For the first time at book length, bestselling author and economist Jeff Rubin addresses Canada’s national economic future–and the financial security of all Canadians. Since 2006 and the election of the 1st Harper government, the vision of Canada’s future as an energy superpower has driven the political agenda, as well as the fast-paced development of Alberta’s oil sands and the push for more pipelines across the country to bring that bitumen to market. Anyone who objects is labeled a dreamer, or worse–an environmentalist: someone who puts the health of the planet ahead of the economic survival of their neighbours.
Environmental Economics is an introduction to the basic principles of environmental economics as they have been developed in the past and as they continue to evolve. The examples discussed in this textbook represent only a sample of the full range of issues that actually exists. For this reason, the Seventh Edition sticks to the basic ideas and ways that environmental economists have found to make the basic concepts and models more specific and relevant to concrete environmental issues. The basic structure and sequence of chapters are unchanged but contain new and updated material that reflects the new research efforts by environmental economists over the last few years.
"Contemporary Environmental Accounting: Issues, Concepts and Practice" has been written in order to provide an up-to-date textbook in the rapidly developing field of environmental accounting. The book is suitable for both undergraduate and graduate students and their teachers, professional accountants, and corporate and organizational managers. Although no prior knowledge of environmental accounting is necessary to understand the critical issues at stake, academic accountants should also find that the book provides a useful introduction to the topic.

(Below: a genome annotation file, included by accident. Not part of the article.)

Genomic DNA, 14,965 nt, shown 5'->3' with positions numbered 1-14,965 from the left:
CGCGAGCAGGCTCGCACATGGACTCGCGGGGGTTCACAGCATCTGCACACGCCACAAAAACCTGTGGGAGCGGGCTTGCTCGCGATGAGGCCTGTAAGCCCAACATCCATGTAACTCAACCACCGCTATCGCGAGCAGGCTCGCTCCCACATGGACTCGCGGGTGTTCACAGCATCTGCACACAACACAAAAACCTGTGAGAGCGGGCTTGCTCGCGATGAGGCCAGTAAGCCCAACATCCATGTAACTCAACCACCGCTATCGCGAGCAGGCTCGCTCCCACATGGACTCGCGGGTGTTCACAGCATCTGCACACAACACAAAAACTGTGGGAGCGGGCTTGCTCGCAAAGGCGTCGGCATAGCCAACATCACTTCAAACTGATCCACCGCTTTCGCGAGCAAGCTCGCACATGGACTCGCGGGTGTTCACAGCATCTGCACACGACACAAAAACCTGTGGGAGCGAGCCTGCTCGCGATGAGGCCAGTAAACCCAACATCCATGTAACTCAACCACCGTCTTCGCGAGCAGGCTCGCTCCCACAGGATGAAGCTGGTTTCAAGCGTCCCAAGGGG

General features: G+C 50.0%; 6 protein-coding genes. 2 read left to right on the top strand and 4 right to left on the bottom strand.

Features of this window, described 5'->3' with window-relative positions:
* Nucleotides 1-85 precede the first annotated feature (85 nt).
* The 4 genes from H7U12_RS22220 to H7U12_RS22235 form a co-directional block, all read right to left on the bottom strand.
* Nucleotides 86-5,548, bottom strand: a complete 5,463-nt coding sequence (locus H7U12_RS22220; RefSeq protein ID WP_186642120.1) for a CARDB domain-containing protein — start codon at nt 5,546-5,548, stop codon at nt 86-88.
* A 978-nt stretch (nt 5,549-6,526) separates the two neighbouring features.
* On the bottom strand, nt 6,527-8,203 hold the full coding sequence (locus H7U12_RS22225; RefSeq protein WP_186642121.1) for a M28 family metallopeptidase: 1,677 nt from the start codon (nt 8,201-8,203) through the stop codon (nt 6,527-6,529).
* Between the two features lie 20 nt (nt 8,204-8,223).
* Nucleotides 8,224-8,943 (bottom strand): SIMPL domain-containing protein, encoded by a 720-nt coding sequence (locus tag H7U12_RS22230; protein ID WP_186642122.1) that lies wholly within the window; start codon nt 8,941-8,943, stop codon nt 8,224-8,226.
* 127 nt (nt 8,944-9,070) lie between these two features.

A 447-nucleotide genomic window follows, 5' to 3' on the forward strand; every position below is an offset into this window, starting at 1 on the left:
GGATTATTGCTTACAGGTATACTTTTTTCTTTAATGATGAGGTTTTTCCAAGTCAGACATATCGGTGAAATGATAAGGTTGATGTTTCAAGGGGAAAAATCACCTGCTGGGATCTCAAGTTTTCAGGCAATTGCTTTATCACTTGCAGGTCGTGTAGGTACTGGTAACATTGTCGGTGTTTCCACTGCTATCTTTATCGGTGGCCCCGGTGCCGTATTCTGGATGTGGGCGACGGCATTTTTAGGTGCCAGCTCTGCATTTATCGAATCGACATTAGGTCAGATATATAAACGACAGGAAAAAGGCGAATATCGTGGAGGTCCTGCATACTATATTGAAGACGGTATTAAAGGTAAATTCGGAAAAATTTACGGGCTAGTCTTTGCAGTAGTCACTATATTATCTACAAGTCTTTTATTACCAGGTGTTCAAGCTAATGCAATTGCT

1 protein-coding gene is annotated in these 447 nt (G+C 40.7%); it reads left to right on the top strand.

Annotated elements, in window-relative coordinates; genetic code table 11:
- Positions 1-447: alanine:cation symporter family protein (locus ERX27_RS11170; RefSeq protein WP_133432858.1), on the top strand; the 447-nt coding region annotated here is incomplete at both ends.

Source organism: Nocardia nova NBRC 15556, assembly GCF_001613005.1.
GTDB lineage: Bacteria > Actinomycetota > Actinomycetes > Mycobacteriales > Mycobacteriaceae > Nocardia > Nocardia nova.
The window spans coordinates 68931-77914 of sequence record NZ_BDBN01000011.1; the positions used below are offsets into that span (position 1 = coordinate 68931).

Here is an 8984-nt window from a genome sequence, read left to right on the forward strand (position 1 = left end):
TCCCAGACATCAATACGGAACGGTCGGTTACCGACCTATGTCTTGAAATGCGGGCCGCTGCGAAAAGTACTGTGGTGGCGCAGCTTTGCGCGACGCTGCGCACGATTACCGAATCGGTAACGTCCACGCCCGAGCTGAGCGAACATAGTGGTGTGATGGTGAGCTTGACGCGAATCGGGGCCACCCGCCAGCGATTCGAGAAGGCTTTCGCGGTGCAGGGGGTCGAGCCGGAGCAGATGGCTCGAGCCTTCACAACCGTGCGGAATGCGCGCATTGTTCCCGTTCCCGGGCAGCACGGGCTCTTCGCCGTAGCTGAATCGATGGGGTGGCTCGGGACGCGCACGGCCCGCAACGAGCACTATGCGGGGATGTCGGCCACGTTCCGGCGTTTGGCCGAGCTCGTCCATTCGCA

Modern economics bases its view of the world on assumptions about nature and people laid down by Adam Smith, nearly 300 years ago, in a time when people traveled by horse and carriage and wrote by the light of candles. We now live in a globally connected, postindustrial world of digital communication and space exploration—and yet, our economic model remains stuck in the past. In Fair Economics, Irene Schoene puts forward an alternative economics that is not only relevant to our modern world of technology and industry but which also shows an awareness of environmental and geographic considerations.
Are there practical solutions to the many global challenges—climate change, poverty, insufficient healthcare—that threaten our way of life? Author John Thackara has spent a lifetime roving the globe in search of design that serves human needs. In this clear-eyed but ultimately optimistic book, he argues that, in our eagerness to find big technological solutions, we have all too often ignored the astonishing creativity generated when people work together and in harmony with the world around them.D